Cedar Dunes Provincial Park

Managed by The Swim Guide

Cedar Dunes is a unique beach as it is home to the only functioning lighthouse in Canada and the tallest lighthouse on PEI. The West Point Lighthouse was built in 1875 and now functions as a museum, inn and restaurant along with being a lighthouse. The museum offers a glimpse into the history of lighthouses in Canada, displaying many artifacts. It is located off of the beautiful North Cape Coast drive in West Point . Cedar Dunes Beach has 1.5 km boardwalk and interpretive nature trails, ideal for exploring and learning about the area. The trails wind through dunes populated with Eastern White Cedars, a very rare occurrence and the namesake of the park. Cedar Dunes has much folklore and myth surrounding it, including tales of a phantom ship, buried treasure and even a sea serpent. Find out for yourself by visiting the beach at night and looking for the blazing ship or the red and brown furred sea snake.The beach is supervised by lifeguards and has camping accommodations, including a playground, washrooms, laundry, telephones and an ice machine.

WATER QUALITY
  • No data available
  • Current Status
For water quality icon legend, click:   
CURRENT WEATHER
2°C
Clear
MONITORING FREQUENCY

Cedar Dunes Provincial Park is not sampled

SOURCE INFORMATION

Prince Edward Island does monitor recreational water quality. Please use caution if visiting these beaches and look for signs posted in the area indicating whether the water is clean enough for swimming.

Tide information is posted online http://www.tourismpei.com/beachreports

Please note: some estuaries may be anoxic. Information is available on the PEI Environment website: http://www.gov.pe.ca/environment/anoxic-events

Visitors can often find sand dunes at PEI beaches and parks. Dunes are fragile and easily damaged. It can take as few as 10 footsteps through the same area to destroy a marram grass colony. The roots of this protective plant cover act as a net, shaping and containing the sand. Wind blows away at the exposed sand, turning small depressions into giant holes called blowouts. Blowouts turn stable dunes into constantly shifting hills that are unable to support vegetation or wildlife.

Please use the boardwalks and carpeted foot paths at designated beach access points and stay off the dunes to prevent further damage.

WATER QUALITY GRAPH

Cedar Dunes Provincial Park

Managed by The Swim Guide

WATER QUALITY
  • No data available
  • Current Status
For water quality icon legend, click:   
CURRENT WEATHER
2°C
Clear

Cedar Dunes is a unique beach as it is home to the only functioning lighthouse in Canada and the tallest lighthouse on PEI. The West Point Lighthouse was built in 1875 and now functions as a museum, inn and restaurant along with being a lighthouse. The museum offers a glimpse into the history of lighthouses in Canada, displaying many artifacts. It is located off of the beautiful North Cape Coast drive in West Point . Cedar Dunes Beach has 1.5 km boardwalk and interpretive nature trails, ideal for exploring and learning about the area. The trails wind through dunes populated with Eastern White Cedars, a very rare occurrence and the namesake of the park. Cedar Dunes has much folklore and myth surrounding it, including tales of a phantom ship, buried treasure and even a sea serpent. Find out for yourself by visiting the beach at night and looking for the blazing ship or the red and brown furred sea snake.The beach is supervised by lifeguards and has camping accommodations, including a playground, washrooms, laundry, telephones and an ice machine.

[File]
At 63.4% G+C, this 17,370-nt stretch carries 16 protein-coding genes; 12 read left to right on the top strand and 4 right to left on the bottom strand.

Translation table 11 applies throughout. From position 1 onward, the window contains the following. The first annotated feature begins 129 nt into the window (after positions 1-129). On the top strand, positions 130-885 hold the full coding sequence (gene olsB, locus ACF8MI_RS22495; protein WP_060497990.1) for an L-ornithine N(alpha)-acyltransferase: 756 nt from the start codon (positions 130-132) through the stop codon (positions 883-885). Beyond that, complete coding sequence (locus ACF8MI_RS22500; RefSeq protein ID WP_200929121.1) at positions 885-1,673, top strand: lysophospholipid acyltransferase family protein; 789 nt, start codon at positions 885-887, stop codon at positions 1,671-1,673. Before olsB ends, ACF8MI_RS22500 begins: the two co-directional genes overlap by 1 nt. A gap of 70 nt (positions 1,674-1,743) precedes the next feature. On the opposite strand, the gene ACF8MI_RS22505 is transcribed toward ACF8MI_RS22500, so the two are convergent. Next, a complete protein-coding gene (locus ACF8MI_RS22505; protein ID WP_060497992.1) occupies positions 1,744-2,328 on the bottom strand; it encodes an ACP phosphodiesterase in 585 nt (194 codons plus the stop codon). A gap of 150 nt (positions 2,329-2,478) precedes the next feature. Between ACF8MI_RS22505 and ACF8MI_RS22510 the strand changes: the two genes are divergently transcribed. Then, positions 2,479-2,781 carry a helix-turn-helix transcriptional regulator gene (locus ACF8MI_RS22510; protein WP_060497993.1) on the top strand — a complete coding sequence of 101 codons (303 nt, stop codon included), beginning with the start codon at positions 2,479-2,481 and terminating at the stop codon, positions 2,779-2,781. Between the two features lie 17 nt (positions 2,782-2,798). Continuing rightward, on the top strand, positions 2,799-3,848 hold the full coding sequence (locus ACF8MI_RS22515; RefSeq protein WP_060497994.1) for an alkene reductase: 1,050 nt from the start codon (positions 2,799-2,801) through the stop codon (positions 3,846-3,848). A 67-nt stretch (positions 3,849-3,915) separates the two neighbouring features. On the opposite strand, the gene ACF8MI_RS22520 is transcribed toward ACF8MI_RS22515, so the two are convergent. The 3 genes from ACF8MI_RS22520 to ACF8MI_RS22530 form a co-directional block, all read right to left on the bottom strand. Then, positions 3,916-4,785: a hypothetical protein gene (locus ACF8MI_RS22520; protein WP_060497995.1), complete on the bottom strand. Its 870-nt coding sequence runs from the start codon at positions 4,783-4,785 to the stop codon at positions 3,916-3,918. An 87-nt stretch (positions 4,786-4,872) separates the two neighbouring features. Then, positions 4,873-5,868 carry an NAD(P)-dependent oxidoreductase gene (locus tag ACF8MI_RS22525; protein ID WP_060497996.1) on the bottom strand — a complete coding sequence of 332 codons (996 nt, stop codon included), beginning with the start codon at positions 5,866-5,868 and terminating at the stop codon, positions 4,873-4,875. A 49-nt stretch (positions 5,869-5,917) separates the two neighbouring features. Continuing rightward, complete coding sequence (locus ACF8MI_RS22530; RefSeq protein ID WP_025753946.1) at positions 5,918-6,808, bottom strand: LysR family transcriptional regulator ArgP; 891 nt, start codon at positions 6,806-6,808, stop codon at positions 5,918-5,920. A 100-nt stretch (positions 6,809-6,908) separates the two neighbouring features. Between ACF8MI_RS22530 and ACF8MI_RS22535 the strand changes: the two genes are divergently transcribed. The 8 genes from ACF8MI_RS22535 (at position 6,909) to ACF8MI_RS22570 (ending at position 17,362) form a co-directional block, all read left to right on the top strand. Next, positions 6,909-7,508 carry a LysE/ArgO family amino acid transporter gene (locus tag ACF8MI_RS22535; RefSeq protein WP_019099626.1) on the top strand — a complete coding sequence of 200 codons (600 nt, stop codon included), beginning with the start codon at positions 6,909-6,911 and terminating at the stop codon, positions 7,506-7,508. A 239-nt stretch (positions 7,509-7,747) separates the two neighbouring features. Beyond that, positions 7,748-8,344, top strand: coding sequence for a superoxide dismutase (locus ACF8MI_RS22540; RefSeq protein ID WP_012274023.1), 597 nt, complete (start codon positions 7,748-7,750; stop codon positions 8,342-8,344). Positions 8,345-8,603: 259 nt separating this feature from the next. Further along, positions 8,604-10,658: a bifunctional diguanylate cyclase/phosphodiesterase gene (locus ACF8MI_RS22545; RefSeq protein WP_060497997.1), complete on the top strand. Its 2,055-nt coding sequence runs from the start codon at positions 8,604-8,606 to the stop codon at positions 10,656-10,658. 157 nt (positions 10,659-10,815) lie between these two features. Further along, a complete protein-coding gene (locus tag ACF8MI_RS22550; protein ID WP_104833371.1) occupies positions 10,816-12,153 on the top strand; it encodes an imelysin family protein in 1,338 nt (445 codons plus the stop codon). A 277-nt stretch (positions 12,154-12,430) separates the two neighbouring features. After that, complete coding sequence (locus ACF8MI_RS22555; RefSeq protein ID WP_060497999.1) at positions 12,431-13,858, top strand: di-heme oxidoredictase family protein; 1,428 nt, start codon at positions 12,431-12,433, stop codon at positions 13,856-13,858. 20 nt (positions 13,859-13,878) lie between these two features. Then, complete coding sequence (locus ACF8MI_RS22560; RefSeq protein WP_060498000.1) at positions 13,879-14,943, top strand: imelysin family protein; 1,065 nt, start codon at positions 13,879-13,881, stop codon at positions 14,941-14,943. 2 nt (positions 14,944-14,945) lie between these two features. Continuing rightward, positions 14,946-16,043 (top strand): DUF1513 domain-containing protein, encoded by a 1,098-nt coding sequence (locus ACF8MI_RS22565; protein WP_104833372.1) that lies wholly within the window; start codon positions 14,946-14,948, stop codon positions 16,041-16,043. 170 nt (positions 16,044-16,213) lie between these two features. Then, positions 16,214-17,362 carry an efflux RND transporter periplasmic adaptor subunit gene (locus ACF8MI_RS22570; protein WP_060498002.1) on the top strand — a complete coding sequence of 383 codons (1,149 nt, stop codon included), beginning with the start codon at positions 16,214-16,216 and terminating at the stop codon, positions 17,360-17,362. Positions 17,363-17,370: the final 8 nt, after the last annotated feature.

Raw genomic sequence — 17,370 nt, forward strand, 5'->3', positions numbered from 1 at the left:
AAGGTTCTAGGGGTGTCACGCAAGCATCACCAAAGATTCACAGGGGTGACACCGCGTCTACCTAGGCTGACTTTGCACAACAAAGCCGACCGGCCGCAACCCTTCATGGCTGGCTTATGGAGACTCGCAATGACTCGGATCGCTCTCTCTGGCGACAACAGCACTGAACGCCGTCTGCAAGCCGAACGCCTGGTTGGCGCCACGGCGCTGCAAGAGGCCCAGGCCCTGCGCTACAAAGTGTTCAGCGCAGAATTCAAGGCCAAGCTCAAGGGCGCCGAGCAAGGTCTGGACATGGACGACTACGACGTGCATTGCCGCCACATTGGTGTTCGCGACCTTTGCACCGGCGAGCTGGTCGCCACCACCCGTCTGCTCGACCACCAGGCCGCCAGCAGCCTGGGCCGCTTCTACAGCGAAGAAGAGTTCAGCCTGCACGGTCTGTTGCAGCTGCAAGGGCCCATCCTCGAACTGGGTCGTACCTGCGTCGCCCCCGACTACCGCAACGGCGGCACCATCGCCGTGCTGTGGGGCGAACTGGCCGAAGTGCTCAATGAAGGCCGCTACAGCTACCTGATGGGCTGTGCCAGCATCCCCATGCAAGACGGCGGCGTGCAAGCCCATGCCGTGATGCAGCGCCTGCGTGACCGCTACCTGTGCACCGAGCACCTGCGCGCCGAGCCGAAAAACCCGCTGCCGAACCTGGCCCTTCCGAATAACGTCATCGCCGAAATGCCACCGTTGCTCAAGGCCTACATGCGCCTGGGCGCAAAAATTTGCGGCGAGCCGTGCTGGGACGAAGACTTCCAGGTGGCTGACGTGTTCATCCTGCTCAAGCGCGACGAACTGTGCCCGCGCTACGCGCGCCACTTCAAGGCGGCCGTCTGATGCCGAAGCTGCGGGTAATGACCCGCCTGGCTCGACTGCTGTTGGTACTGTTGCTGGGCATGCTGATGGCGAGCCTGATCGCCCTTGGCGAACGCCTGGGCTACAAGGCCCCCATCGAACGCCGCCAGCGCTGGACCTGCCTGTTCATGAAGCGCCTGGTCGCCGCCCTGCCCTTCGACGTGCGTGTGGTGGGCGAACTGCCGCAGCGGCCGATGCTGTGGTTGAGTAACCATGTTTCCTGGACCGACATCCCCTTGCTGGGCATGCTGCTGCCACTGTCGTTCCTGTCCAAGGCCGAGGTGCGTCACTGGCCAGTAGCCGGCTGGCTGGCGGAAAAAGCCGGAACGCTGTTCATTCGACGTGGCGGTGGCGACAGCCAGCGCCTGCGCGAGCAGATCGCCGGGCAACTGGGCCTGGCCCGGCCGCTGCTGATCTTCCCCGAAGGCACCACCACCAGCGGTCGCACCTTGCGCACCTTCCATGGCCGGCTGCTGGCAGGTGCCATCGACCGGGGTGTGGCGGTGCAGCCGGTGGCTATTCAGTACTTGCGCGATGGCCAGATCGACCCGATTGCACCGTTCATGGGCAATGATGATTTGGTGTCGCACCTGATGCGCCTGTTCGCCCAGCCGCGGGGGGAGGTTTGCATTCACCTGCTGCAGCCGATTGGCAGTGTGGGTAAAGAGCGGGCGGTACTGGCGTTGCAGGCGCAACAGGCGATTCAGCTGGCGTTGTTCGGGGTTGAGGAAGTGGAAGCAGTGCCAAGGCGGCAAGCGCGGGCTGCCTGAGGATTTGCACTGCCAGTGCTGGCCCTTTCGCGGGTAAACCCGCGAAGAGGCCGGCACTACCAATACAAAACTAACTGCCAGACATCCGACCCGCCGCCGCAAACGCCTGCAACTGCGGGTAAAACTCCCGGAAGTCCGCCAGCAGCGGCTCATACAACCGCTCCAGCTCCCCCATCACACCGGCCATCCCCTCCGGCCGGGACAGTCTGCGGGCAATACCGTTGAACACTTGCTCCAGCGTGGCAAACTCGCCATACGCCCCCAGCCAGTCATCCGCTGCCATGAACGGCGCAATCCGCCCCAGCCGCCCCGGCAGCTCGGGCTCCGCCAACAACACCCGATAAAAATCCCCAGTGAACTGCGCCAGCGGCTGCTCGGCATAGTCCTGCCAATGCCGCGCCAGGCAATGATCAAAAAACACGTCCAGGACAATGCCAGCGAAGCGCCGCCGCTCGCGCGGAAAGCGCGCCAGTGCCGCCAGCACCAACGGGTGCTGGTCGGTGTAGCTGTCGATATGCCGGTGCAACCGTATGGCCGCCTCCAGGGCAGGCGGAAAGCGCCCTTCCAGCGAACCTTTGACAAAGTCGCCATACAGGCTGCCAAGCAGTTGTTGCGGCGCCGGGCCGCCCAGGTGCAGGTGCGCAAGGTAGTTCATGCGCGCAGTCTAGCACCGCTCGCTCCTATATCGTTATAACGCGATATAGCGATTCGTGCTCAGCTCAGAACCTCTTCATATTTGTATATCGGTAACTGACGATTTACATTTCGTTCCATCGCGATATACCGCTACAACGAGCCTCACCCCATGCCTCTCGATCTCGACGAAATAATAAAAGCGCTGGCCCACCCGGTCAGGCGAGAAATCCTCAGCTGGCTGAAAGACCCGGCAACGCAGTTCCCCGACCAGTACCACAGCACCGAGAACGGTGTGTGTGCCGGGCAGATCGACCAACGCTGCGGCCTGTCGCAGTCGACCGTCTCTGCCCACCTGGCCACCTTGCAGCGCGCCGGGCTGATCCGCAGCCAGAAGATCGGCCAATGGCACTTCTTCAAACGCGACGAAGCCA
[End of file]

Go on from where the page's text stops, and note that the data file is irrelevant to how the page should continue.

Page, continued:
MONITORING FREQUENCY

Cedar Dunes Provincial Park is not sampled

SOURCE INFORMATION

Prince Edward Island does monitor recreational water quality. Please use caution if visiting these beaches and look for signs posted in the area indicating whether the water is clean enough for swimming.

Tide information is posted online http://www.tourismpei.com/beachreports

Please note: some estuaries may be anoxic. Information is available on the PEI Environment website: http://www.gov.pe.ca/environment/anoxic-events

Visitors can often find sand dunes at PEI beaches and parks. Dunes are fragile and easily damaged. It can take as few as 10 footsteps through the same area to destroy a marram grass colony. The roots of this protective plant cover act as a net, shaping and containing the sand. Wind blows away at the exposed sand, turning small depressions into giant holes called blowouts. Blowouts turn stable dunes into constantly shifting hills that are unable to support vegetation or wildlife.

Please use the boardwalks and carpeted foot paths at designated beach access points and stay off the dunes to prevent further damage.

WATER QUALITY GRAPH



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